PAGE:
A turnkey solution

Features - Equipment Focus | Shredding

Brightmark has built redundancy into its feedstock preparation system at its Ashley, Indiana, facility that recycles mixed plastics into ultra-low-sulfur diesel and naphtha.

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March 11, 2021

Photo Credit Brightmark

When San Francisco-based Brightmark was looking for shredding equipment to use in its feedstock preparation system at its Ashley, Indiana, plant, the company prioritized consistency of particle size at the throughput rate required for commercial operation. Its turnkey system provides that consistency despite variable feedstock as well as redundancy, says Mike Dungan, the company’s feedstock development director.

Mixed plastics to fuel

In the late 2020 profile that appears in Plastics Recycling, a supplement to Waste Today’s sister publication Recycling Today, Brightmark CEO Bob Powell says the company is developing “holistic solutions that are closed-loop and tackle the most pressing environmental challenges.”

Those solutions include Brightmark’s $260 million “plastics renewal facility” in Ashley. That plant, which is ramping up operations as of early 2021, will recycle 100,000 tons of mixed plastics annually into ultra-low-sulfur diesel, naphtha and wax using a form of pyrolysis invented by RES Polyflow, which Brightmark acquired in late 2018.

“Brightmark was attracted to the flexibility of the technology” RES Polyflow had developed, says Jay Schabel, president of Brightmark’s Plastics Division and the founder of RES Polyflow.

Unlike similar technology, Brightmark’s can accommodate up to 3 percent polyvinyl chloride (PVC) by weight in its mixed plastics feedstock.

But before the mixed plastics can head to Brightmark’s plastic conversion units (PCUs), first they must be processed by the company’s feedstock preparation system, which was supplied by Vecoplan LLC, Archdale, North Carolina.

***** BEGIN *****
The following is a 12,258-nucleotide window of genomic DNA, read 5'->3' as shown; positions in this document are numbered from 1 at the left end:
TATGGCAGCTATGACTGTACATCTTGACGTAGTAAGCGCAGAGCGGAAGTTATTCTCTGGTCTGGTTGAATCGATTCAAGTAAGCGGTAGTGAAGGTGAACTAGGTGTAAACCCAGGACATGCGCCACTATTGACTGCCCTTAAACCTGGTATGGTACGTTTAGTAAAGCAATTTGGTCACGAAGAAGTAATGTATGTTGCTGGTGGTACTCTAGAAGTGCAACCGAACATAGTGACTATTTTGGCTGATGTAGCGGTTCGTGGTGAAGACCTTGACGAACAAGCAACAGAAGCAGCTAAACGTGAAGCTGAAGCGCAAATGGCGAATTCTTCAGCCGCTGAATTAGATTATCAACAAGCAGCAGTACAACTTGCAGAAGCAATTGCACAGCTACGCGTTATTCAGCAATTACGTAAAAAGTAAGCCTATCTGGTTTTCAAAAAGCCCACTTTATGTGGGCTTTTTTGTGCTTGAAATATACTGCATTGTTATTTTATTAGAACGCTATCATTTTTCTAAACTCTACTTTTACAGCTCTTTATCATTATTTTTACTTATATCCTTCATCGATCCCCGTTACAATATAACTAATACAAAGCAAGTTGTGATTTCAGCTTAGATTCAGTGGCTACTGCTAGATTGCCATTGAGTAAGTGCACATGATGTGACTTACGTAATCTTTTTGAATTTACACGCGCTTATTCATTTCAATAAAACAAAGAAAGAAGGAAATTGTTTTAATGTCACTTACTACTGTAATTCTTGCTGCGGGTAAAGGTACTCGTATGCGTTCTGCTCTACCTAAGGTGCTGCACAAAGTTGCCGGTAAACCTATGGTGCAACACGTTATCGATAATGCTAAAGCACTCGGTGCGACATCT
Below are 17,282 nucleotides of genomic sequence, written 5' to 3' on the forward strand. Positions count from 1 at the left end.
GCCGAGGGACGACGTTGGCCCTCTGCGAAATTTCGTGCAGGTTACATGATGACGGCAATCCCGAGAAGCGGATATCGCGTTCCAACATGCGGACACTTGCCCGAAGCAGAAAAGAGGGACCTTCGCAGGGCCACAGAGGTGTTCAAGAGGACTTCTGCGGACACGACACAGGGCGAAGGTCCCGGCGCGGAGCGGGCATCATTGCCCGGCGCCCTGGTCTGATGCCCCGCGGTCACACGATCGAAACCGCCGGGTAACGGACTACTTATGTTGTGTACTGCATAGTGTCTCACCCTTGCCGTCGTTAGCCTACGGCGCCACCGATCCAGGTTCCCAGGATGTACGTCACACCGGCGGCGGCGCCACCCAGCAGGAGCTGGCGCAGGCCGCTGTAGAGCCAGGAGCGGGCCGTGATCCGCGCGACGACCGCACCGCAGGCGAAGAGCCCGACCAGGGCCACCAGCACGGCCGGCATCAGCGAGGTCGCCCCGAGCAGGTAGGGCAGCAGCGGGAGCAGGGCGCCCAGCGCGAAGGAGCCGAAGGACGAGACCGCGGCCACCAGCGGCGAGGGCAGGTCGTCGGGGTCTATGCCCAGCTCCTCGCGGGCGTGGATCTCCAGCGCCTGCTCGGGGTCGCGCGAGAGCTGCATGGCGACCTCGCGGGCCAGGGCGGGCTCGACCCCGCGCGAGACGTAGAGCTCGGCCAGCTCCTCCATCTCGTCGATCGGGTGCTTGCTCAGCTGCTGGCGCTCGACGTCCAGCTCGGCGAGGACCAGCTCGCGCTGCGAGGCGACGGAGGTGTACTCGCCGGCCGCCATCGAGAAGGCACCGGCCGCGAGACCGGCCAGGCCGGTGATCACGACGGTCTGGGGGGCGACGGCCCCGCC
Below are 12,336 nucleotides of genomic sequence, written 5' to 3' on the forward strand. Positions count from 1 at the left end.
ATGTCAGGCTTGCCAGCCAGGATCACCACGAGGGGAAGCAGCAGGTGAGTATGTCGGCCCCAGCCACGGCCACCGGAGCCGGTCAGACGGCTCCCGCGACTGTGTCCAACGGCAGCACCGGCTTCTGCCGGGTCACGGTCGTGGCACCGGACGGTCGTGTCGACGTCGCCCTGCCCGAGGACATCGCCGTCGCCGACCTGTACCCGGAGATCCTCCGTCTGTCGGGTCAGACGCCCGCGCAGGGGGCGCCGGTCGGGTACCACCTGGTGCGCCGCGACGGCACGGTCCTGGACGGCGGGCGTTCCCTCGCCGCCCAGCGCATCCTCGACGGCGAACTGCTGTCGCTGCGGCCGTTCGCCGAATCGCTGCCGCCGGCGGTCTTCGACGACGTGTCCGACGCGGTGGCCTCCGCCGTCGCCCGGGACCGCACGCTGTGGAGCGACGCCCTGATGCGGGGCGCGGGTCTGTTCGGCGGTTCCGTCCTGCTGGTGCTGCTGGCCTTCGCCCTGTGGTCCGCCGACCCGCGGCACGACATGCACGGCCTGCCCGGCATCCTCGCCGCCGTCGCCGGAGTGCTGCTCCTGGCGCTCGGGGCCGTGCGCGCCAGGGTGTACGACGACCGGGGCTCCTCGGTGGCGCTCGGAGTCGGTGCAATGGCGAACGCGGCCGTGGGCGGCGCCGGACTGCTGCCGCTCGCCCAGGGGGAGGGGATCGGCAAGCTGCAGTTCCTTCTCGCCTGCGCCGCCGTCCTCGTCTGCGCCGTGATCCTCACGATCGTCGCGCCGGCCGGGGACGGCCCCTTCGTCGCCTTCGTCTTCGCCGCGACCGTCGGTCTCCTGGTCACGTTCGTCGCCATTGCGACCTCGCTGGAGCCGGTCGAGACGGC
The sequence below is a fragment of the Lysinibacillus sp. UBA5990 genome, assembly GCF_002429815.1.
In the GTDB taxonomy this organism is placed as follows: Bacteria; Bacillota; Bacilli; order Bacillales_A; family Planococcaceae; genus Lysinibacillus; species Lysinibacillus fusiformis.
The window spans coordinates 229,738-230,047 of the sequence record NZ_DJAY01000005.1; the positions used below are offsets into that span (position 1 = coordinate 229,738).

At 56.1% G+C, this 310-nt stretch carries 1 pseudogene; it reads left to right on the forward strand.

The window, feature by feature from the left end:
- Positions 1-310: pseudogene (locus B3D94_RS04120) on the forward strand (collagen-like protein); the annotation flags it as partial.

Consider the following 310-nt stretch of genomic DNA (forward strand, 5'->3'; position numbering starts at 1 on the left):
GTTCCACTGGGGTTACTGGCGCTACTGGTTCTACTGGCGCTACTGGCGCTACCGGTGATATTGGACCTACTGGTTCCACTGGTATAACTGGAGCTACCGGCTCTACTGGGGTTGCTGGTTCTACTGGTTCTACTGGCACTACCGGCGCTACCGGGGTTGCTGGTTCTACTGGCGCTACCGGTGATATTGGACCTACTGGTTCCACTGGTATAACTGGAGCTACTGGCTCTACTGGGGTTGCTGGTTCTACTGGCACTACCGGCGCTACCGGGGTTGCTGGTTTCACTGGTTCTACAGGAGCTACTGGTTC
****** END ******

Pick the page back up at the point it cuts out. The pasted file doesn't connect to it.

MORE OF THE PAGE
All in the prep

Mixed plastics bales that enter Brightmark’s Indiana facility are dewired and audited, with the baling wire and the obvious contaminants removed while the material is still on the tipping floor, Dungan says. The material is then blended and loaded onto a conveyor, where sorters further remove obvious contaminants by hand. The material then passes through optical and magnetic sorting technology. At this point, the mixed plastics encounter the first of two shredders manufactured by Vecoplan.

Dungan says the VAZ 2000 MFTV preshredder achieves a homogenous particle size before magnetic separation is employed for a second time.

“The first shredder is a little more robust,” Dungan says.

After the metals liberated by the preshredder are removed, the plastics are fed to the second shredder, a Vecoplan VEZ 2500T, where they are reduced to a 2-inch-minus particle size.

Additional system components include drying, pelletizing and material handling equipment that was integrated by Vecoplan, as well as an optical sorter to identify and remove PVC.

Dungan says the systems’ fluidized bed drier removes excess moisture from the plastics before a pelletizing system reduces the bulk density of the material.

“Drying is the final step before we pelletize,” he says. “High-moisture material is run through there,” he says of the fluidized bed drier, “and we can turn the heat up or down based on the condition of the material.”